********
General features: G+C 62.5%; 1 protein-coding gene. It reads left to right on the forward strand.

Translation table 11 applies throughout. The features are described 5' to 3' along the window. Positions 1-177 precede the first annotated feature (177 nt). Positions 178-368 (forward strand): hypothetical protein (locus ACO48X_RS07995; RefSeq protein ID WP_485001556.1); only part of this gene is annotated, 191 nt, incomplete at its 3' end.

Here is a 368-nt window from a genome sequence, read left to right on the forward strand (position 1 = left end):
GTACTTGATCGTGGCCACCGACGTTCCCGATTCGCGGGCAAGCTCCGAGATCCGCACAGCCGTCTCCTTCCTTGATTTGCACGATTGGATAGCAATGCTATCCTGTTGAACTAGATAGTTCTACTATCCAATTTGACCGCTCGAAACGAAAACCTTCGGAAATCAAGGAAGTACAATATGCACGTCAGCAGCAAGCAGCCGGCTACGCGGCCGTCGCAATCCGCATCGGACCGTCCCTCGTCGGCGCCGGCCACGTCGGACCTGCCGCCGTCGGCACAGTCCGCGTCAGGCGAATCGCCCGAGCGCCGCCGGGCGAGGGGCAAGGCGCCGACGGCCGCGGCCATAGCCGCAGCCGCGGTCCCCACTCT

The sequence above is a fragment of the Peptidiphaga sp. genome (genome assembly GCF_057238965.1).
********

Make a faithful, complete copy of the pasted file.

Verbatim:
General features: G+C 62.5%; 1 protein-coding gene. It reads left to right on the forward strand.

Translation table 11 applies throughout. The features are described 5' to 3' along the window. Positions 1-177 precede the first annotated feature (177 nt). Positions 178-368 (forward strand): hypothetical protein (locus ACO48X_RS07995; RefSeq protein ID WP_485001556.1); only part of this gene is annotated, 191 nt, incomplete at its 3' end.

Here is a 368-nt window from a genome sequence, read left to right on the forward strand (position 1 = left end):
GTACTTGATCGTGGCCACCGACGTTCCCGATTCGCGGGCAAGCTCCGAGATCCGCACAGCCGTCTCCTTCCTTGATTTGCACGATTGGATAGCAATGCTATCCTGTTGAACTAGATAGTTCTACTATCCAATTTGACCGCTCGAAACGAAAACCTTCGGAAATCAAGGAAGTACAATATGCACGTCAGCAGCAAGCAGCCGGCTACGCGGCCGTCGCAATCCGCATCGGACCGTCCCTCGTCGGCGCCGGCCACGTCGGACCTGCCGCCGTCGGCACAGTCCGCGTCAGGCGAATCGCCCGAGCGCCGCCGGGCGAGGGGCAAGGCGCCGACGGCCGCGGCCATAGCCGCAGCCGCGGTCCCCACTCT

The sequence above is a fragment of the Peptidiphaga sp. genome (genome assembly GCF_057238965.1).